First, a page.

The search for the 'next' euphoric non-fentanil novel synthetic opioids on the illicit drugs market: current status and horizon scanning

Kirti Kumari Sharma, Tim Hales, Vaidya Jayathirtha Rao, Niamh Nic Daeid, Craig McKenzie (Lead / Corresponding author)

Research output: Contribution to journalReview article

2 Citations (Scopus)
162 Downloads (Pure)

Abstract

Purpose: A detailed review on the chemistry and pharmacology of non-fentanil novel synthetic opioid receptor agonists, particularly N-substituted benzamides and acetamides (known colloquially as U-drugs) and 4-aminocyclohexanols, developed at the Upjohn Company in the 1970s and 1980s is presented

Method: Peer-reviewed literature, patents, professional literature, data from international early warning systems and drug user fora discussion threads have been used to track their emergence as substances of abuse.

Results: In terms of impact on drug markets, prevalence and harm, the most significant compound of this class to date has been U-47700 (trans-3,4-dichloro-N-[2-(dimethylamino)cyclohexyl]-N-methylbenzamide), reported by users to give short-lasting euphoric effects and a desire to re-dose. Since U-47700 was internationally controlled in 2017, a range of related compounds with similar chemical structures, adapted from the original patented compounds, have appeared on the illicit drugs market. Interest in a structurally unrelated opioid developed by the Upjohn Company and now known as BDPC/bromadol appears to be increasing and should be closely monitored.

Conclusions: International early warning systems are an essential part of tracking emerging psychoactive substances and allow responsive action to be taken to facilitate the gathering of relevant data for detailed risk assessments. Pre-emptive research on the most likely compounds to emerge next, so providing drug metabolism and pharmacokinetic data to ensure that new substances are detected early in toxicological samples is recommended. As these compounds are chiral compounds and stereochemistry has a large effect on their potency, it is recommended that detection methods consider the determination of configuration.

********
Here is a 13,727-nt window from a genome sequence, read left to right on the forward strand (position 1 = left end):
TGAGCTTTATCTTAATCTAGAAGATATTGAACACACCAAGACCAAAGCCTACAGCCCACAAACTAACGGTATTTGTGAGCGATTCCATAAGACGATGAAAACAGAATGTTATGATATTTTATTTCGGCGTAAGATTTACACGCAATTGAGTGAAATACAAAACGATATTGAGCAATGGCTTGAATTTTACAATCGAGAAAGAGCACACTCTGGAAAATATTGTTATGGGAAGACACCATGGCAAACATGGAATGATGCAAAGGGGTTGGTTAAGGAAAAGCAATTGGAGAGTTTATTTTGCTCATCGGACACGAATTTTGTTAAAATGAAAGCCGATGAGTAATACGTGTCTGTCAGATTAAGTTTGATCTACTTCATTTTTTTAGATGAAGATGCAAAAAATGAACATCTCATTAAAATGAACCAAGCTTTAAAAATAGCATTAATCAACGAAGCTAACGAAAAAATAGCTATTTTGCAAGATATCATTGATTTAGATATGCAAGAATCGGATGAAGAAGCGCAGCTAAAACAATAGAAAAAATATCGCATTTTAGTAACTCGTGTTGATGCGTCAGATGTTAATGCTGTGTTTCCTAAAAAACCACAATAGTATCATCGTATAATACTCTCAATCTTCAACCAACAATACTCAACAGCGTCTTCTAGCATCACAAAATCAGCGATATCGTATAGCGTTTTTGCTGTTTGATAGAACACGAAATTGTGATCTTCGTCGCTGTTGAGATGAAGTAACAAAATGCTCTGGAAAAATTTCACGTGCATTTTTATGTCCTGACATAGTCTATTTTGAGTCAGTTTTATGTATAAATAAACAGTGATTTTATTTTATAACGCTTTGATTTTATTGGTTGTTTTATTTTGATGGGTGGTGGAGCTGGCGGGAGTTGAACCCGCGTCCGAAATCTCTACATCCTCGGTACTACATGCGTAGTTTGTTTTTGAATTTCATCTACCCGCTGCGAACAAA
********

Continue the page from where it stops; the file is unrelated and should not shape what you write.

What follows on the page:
Original languageEnglish
Pages (from-to)1-16
Number of pages16
JournalForensic Toxicology
Volume37
Issue number1
Early online date28 Nov 2018
DOIs
Publication statusPublished - Jan 2019

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Street Drugs
Opioid Analgesics
Scanning
Alarm systems
Acetamides
Benzamides
Artificial Receptors
Pharmaceutical Preparations
Patents
Opioid Receptors
Drug Users
Toxicology
Stereochemistry
Substance-Related Disorders
Pharmacokinetics
Metabolism
Pharmacology
Risk assessment
Industry
Research

Keywords

  • Bromadol
  • Clinical and forensic toxicology
  • Novel synthetic opioids
  • Psychoactive substances
  • U-drugs

Cite this

@article{c535e5edc7034c5993bf5679878a2c26,
title = "The search for the 'next' euphoric non-fentanil novel synthetic opioids on the illicit drugs market: current status and horizon scanning",
abstract = "Purpose: A detailed review on the chemistry and pharmacology of non-fentanil novel synthetic opioid receptor agonists, particularly N-substituted benzamides and acetamides (known colloquially as U-drugs) and 4-aminocyclohexanols, developed at the Upjohn Company in the 1970s and 1980s is presentedMethod: Peer-reviewed literature, patents, professional literature, data from international early warning systems and drug user fora discussion threads have been used to track their emergence as substances of abuse.Results: In terms of impact on drug markets, prevalence and harm, the most significant compound of this class to date has been U-47700 (trans-3,4-dichloro-N-[2-(dimethylamino)cyclohexyl]-N-methylbenzamide), reported by users to give short-lasting euphoric effects and a desire to re-dose. Since U-47700 was internationally controlled in 2017, a range of related compounds with similar chemical structures, adapted from the original patented compounds, have appeared on the illicit drugs market. Interest in a structurally unrelated opioid developed by the Upjohn Company and now known as BDPC/bromadol appears to be increasing and should be closely monitored.Conclusions: International early warning systems are an essential part of tracking emerging psychoactive substances and allow responsive action to be taken to facilitate the gathering of relevant data for detailed risk assessments. Pre-emptive research on the most likely compounds to emerge next, so providing drug metabolism and pharmacokinetic data to ensure that new substances are detected early in toxicological samples is recommended. As these compounds are chiral compounds and stereochemistry has a large effect on their potency, it is recommended that detection methods consider the determination of configuration.",